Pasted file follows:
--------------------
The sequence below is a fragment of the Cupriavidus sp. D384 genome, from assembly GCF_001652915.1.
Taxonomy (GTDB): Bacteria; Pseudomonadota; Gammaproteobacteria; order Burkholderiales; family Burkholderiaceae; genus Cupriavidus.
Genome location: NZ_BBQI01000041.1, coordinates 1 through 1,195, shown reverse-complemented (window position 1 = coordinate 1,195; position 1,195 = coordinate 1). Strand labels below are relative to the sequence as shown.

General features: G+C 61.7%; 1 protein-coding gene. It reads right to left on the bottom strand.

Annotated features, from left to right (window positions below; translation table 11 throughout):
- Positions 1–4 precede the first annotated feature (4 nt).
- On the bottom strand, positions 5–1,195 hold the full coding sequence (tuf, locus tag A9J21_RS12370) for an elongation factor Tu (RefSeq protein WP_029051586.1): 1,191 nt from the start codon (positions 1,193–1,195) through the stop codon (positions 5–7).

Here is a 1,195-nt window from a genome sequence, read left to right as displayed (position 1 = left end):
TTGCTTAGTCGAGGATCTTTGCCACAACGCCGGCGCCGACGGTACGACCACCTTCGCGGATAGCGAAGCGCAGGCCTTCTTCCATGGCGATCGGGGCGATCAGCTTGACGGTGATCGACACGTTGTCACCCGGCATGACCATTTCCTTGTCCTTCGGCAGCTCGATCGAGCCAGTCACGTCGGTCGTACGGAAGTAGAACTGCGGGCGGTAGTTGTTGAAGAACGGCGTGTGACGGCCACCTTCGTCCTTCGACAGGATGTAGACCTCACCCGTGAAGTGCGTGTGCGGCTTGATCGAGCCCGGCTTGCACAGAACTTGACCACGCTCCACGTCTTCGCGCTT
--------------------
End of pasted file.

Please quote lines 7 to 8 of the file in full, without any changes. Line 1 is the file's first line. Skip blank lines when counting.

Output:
- On the bottom strand, positions 5–1,195 hold the full coding sequence (tuf, locus tag A9J21_RS12370) for an elongation factor Tu (RefSeq protein WP_029051586.1): 1,191 nt from the start codon (positions 1,193–1,195) through the stop codon (positions 5–7).

Here is a 1,195-nt window from a genome sequence, read left to right as displayed (position 1 = left end):